Review: Liquore Strega

Review: Liquore Strega

Strega has been eking its way back into the cocktailverse in recent years, though it’s still on the obscure side of things in the U.S.

Strega — “the witch,” in Italian — hails from the city of Benevento, where legend has it witches used the liqueur “to disguise themselves as beautiful maidens and mix a magic brew,” per the company. “When two people drank this potion, they were forever united. Today, it is still believed that if a couple drinks Strega together, they will never be far apart.”

It’s a bittersweet liqueur similar in more ways than one to yellow Chartreuse, made with some 70 herbs and spices, including Ceylon cinnamon, Florentine iris, Jamaican pepper, juniper from the Apennine Mountains, Sannio mint, and — most critically — saffron, the flower that gives the liqueur its bright yellow color. The distillate is aged in ash wood barrels for an unstated length of time.

The saffron in Strega makes it a bit intense on its own, particularly on the aggressively herbal nose, which also offers notes of anise, piney juniper, and some peppermint. The mint is more impactful on the body, where it grows to warm the mouth alongside elements of vanilla, cloves, cinnamon, and a soothing, sweet honey character that provides a rich and silky body. A modest bitterness is evident as the finish grows, however Strega keeps its feet most squarely in the world of sweetness — where saffron and mint linger the longest.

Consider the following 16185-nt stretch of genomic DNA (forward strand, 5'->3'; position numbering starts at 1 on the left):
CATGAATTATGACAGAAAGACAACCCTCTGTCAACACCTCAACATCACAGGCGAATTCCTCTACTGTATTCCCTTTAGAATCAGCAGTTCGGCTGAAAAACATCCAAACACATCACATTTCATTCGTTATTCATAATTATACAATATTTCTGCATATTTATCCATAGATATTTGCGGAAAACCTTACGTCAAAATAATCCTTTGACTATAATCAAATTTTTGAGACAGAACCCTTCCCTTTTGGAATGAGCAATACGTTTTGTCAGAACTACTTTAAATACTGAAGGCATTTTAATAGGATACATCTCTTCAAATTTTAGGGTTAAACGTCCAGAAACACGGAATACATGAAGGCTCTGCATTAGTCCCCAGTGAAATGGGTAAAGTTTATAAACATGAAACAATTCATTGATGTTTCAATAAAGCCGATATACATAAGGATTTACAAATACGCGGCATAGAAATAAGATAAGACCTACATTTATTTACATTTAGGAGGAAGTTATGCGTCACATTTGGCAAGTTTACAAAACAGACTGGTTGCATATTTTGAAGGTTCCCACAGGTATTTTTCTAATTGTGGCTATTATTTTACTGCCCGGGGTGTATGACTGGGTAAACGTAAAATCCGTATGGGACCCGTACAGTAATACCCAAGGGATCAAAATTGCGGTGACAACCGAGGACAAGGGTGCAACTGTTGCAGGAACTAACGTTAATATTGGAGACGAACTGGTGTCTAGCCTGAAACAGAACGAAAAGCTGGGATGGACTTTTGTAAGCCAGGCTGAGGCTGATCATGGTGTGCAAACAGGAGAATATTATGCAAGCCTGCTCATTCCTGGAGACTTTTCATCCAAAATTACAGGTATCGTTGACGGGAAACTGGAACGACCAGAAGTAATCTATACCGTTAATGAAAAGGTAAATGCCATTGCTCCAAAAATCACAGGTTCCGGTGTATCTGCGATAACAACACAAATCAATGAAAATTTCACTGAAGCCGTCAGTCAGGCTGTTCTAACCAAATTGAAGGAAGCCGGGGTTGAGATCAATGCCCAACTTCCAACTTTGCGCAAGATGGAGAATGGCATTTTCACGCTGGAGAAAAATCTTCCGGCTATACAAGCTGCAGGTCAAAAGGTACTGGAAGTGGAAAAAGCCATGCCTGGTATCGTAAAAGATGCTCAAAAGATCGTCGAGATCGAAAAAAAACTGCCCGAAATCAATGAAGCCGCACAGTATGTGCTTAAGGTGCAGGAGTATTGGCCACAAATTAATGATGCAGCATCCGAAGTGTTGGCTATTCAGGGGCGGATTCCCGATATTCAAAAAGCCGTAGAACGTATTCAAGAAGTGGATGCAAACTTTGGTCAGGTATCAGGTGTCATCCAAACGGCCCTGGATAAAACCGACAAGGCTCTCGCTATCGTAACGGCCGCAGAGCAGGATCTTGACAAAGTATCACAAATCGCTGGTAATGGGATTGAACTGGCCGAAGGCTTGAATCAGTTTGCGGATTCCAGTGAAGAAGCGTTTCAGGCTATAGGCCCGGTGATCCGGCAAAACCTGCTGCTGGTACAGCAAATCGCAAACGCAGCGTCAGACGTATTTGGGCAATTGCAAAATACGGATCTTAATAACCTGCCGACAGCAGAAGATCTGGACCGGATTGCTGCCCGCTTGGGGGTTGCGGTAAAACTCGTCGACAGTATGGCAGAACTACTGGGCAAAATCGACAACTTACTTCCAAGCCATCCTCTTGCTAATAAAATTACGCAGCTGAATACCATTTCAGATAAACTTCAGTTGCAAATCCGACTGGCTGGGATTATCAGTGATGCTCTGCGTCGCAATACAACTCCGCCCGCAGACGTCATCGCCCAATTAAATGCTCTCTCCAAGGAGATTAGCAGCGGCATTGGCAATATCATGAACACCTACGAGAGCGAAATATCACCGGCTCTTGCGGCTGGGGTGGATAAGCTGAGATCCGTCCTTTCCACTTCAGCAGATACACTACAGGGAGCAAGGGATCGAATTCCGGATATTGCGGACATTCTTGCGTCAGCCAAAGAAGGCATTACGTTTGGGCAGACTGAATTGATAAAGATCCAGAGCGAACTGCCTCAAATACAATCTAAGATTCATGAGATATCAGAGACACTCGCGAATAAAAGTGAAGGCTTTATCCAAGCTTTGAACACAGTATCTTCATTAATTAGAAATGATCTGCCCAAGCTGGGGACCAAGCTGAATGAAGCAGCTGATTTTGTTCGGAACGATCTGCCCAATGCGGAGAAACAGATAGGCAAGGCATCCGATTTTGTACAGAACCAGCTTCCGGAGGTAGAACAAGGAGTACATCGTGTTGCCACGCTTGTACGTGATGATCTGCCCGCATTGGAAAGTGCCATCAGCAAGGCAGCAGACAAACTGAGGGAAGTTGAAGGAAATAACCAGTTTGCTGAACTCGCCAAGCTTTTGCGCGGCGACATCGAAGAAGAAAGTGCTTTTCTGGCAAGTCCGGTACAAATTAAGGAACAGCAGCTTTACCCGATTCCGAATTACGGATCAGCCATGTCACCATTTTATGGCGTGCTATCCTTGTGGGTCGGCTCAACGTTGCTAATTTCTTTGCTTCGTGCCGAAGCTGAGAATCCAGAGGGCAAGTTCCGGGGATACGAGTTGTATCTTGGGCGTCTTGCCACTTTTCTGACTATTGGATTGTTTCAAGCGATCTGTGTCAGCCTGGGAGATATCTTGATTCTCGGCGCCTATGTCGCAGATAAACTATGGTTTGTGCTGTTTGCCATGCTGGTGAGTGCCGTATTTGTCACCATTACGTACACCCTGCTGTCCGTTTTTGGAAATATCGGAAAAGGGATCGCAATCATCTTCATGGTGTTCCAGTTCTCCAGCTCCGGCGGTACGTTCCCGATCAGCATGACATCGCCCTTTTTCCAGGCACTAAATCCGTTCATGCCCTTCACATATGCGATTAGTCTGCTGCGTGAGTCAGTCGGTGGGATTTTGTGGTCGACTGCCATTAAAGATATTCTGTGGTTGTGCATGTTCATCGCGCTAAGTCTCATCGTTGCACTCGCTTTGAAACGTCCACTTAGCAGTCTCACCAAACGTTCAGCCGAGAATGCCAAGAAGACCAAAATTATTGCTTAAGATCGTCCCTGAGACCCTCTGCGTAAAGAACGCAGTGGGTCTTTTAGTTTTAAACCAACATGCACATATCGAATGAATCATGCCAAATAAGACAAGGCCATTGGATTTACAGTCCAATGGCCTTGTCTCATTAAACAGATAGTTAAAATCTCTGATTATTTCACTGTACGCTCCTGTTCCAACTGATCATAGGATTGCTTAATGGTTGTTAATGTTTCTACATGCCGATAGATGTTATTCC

As noted above, Strega can work as a less expensive substitute for (or alternative to) yellow Chartreuse, particularly if you gravitate to mint flavors.

80 proof.


Liquore Strega




Christopher Null is the founder and editor in chief of Drinkhacker. A veteran writer and journalist, he also operates Null Media, a bespoke content creation company.

1 Comment

  1. Eli on February 22, 2020 at 7:21 am

    I have been around Strega all my life. Strega has been a staple of celebration and conversation in my family for generations and I adore it. We all do.
    You nailed the review, Chris.
    Strega is more complicated than complex: there are a lot of simple things going on with this liqueur. It is goes together very well.

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